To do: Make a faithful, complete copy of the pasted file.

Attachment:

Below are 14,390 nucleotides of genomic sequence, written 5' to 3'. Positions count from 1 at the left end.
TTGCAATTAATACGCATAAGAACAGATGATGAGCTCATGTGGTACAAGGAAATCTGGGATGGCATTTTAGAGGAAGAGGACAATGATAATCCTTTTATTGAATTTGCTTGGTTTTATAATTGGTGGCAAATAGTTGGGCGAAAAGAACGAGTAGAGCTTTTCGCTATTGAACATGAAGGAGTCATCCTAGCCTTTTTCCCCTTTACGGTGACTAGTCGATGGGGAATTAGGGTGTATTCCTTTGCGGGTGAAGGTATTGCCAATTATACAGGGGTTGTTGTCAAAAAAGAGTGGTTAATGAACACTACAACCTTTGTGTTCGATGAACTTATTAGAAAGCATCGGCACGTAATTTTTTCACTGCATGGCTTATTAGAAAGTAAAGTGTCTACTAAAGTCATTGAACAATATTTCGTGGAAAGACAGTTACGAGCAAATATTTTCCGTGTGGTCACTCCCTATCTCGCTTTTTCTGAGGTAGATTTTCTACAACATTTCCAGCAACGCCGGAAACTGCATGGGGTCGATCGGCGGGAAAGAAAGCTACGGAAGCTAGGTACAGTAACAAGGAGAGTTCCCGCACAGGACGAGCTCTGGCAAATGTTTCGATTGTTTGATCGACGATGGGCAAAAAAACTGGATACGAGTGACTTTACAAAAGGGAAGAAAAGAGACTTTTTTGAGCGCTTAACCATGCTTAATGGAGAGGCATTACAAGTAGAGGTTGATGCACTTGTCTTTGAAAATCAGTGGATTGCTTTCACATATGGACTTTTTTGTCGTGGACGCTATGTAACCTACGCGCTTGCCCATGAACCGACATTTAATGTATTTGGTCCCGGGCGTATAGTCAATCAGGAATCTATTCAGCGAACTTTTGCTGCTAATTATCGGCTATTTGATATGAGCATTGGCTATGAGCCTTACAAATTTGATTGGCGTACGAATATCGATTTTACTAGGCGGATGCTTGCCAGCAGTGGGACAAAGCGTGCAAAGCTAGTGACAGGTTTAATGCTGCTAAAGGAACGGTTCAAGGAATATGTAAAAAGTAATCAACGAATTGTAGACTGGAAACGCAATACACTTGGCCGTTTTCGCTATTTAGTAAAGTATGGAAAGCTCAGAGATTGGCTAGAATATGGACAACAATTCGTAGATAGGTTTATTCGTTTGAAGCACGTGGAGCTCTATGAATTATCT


Below are 14,390 nucleotides of genomic sequence, written 5' to 3'. Positions count from 1 at the left end.
TTGCAATTAATACGCATAAGAACAGATGATGAGCTCATGTGGTACAAGGAAATCTGGGATGGCATTTTAGAGGAAGAGGACAATGATAATCCTTTTATTGAATTTGCTTGGTTTTATAATTGGTGGCAAATAGTTGGGCGAAAAGAACGAGTAGAGCTTTTCGCTATTGAACATGAAGGAGTCATCCTAGCCTTTTTCCCCTTTACGGTGACTAGTCGATGGGGAATTAGGGTGTATTCCTTTGCGGGTGAAGGTATTGCCAATTATACAGGGGTTGTTGTCAAAAAAGAGTGGTTAATGAACACTACAACCTTTGTGTTCGATGAACTTATTAGAAAGCATCGGCACGTAATTTTTTCACTGCATGGCTTATTAGAAAGTAAAGTGTCTACTAAAGTCATTGAACAATATTTCGTGGAAAGACAGTTACGAGCAAATATTTTCCGTGTGGTCACTCCCTATCTCGCTTTTTCTGAGGTAGATTTTCTACAACATTTCCAGCAACGCCGGAAACTGCATGGGGTCGATCGGCGGGAAAGAAAGCTACGGAAGCTAGGTACAGTAACAAGGAGAGTTCCCGCACAGGACGAGCTCTGGCAAATGTTTCGATTGTTTGATCGACGATGGGCAAAAAAACTGGATACGAGTGACTTTACAAAAGGGAAGAAAAGAGACTTTTTTGAGCGCTTAACCATGCTTAATGGAGAGGCATTACAAGTAGAGGTTGATGCACTTGTCTTTGAAAATCAGTGGATTGCTTTCACATATGGACTTTTTTGTCGTGGACGCTATGTAACCTACGCGCTTGCCCATGAACCGACATTTAATGTATTTGGTCCCGGGCGTATAGTCAATCAGGAATCTATTCAGCGAACTTTTGCTGCTAATTATCGGCTATTTGATATGAGCATTGGCTATGAGCCTTACAAATTTGATTGGCGTACGAATATCGATTTTACTAGGCGGATGCTTGCCAGCAGTGGGACAAAGCGTGCAAAGCTAGTGACAGGTTTAATGCTGCTAAAGGAACGGTTCAAGGAATATGTAAAAAGTAATCAACGAATTGTAGACTGGAAACGCAATACACTTGGCCGTTTTCGCTATTTAGTAAAGTATGGAAAGCTCAGAGATTGGCTAGAATATGGACAACAATTCGTAGATAGGTTTATTCGTTTGAAGCACGTGGAGCTCTATGAATTATCT